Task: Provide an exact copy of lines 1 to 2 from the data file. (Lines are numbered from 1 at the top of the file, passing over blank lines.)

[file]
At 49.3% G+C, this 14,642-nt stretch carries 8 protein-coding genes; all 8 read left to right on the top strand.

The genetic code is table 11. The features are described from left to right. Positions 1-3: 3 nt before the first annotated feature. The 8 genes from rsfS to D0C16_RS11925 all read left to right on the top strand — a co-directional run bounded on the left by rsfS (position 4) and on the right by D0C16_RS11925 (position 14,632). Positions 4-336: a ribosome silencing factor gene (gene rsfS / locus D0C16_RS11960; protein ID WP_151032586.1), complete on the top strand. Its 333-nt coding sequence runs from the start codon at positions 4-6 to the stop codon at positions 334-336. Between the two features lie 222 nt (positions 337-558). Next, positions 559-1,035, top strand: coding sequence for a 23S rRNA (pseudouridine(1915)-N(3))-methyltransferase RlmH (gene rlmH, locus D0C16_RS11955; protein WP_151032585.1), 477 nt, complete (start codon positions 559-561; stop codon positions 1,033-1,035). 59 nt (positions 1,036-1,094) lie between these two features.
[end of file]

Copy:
At 49.3% G+C, this 14,642-nt stretch carries 8 protein-coding genes; all 8 read left to right on the top strand.

The genetic code is table 11. The features are described from left to right. Positions 1-3: 3 nt before the first annotated feature. The 8 genes from rsfS to D0C16_RS11925 all read left to right on the top strand — a co-directional run bounded on the left by rsfS (position 4) and on the right by D0C16_RS11925 (position 14,632). Positions 4-336: a ribosome silencing factor gene (gene rsfS / locus D0C16_RS11960; protein ID WP_151032586.1), complete on the top strand. Its 333-nt coding sequence runs from the start codon at positions 4-6 to the stop codon at positions 334-336. Between the two features lie 222 nt (positions 337-558). Next, positions 559-1,035, top strand: coding sequence for a 23S rRNA (pseudouridine(1915)-N(3))-methyltransferase RlmH (gene rlmH, locus D0C16_RS11955; protein WP_151032585.1), 477 nt, complete (start codon positions 559-561; stop codon positions 1,033-1,035). 59 nt (positions 1,036-1,094) lie between these two features.